The most popular and comprehensive Open Source ECM platform
With the growth of Big Data, there is a proliferation of tools and techniques being developed to corral and analyze all the data being collected. Hadoop is one such technology that’s received it’s share of the hype. Google created the Google File System and the BigTable Database with the objective of becoming more nimble in tracking and acting on huge amounts of data; similarly, Amazon created a storage system called Dynamo. Another category of tools that’s frequently discussed falls into the NoSQL category.
NoSQL tools have three primary characteristics:
- Do not use SQL as the query language and avoid the use of the JOIN operator
- Do provide ACID guarantee [instead, 'eventual' data consistency is guaranteed]
- Allow scale out distribution across multiple machines, rather than scale-up
Popular NoSQL databases include Cassandra, CouchDB, Hbase, MongoDB, MemCache and Redis. Most NoSQL database technologies are Open Source and often tuned to work well in the cloud. A drawback of these technologies is that their focus to date has been on scalability and fast data transactions, with less of a focus, or even much thought, about being able to run within the enterprise. InformationWeek bluntly criticized the technologies as often lacking basic security.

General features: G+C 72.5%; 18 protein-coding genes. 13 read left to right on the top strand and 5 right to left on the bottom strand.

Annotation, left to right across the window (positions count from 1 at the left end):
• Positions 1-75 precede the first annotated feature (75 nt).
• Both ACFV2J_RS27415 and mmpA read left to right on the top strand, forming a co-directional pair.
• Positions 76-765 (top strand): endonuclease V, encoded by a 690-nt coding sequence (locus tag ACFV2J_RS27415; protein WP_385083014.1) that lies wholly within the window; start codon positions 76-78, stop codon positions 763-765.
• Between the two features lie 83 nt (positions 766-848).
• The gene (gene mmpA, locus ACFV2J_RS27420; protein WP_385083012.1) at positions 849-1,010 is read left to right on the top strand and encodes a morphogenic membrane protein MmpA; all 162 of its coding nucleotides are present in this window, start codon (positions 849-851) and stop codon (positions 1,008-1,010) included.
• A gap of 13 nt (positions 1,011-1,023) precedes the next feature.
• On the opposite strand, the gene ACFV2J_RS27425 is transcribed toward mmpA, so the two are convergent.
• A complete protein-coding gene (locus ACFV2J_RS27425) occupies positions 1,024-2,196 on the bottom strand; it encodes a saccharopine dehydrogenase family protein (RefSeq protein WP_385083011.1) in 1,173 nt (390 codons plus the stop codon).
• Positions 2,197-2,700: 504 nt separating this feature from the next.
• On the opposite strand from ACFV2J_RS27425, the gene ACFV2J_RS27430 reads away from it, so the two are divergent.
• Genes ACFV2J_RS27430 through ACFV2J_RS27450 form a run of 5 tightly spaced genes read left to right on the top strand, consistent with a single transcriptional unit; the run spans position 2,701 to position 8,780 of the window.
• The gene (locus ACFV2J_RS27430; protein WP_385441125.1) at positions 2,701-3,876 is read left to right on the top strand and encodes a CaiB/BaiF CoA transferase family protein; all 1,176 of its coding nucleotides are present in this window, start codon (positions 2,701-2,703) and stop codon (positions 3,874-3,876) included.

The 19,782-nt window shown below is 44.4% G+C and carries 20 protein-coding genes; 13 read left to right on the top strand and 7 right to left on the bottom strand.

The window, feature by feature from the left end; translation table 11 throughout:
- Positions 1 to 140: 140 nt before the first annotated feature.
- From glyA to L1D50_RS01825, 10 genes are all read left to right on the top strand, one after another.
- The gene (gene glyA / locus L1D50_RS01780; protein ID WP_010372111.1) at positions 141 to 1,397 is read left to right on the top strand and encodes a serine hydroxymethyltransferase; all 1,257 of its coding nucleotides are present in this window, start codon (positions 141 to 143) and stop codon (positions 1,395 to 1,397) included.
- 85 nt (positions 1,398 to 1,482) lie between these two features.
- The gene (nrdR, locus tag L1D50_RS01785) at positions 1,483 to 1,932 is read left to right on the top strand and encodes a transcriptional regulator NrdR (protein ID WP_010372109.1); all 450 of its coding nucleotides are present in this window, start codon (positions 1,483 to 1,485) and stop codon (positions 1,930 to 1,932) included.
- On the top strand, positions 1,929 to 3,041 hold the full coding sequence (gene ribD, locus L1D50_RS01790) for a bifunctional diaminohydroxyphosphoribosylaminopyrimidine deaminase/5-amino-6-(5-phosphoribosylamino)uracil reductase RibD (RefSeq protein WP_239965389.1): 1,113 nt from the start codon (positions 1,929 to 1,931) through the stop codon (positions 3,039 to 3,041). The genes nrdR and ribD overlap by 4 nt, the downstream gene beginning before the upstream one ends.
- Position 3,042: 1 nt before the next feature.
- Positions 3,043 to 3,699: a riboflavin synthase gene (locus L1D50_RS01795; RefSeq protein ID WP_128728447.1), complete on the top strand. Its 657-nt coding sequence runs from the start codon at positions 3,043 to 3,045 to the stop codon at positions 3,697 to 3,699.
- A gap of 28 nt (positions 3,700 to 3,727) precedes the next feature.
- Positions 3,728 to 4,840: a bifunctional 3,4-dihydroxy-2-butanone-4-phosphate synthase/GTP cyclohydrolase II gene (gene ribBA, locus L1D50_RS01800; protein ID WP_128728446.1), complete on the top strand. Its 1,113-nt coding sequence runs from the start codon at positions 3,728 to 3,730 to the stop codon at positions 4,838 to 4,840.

Others question the overall hype around NoSQL technologies. NoSQL is not a replacement for RDBMS.
NoSQL databases excel at applications like serving web pages on high-traffic websites, delivering streaming media, and applications with low or nonexistent data integrity requirements. But in many cases NoSQL databases are a poor replacement for many standard business software applications that run today and handle and process huge volumes of very structured data. In order to emphasize the that NoSQL is more of a complementary technology, rather than a revolutionary replacement for existing data management tools, some people are beginning to translate the term ‘NoSQL’ to stand for ‘Not Only SQL’.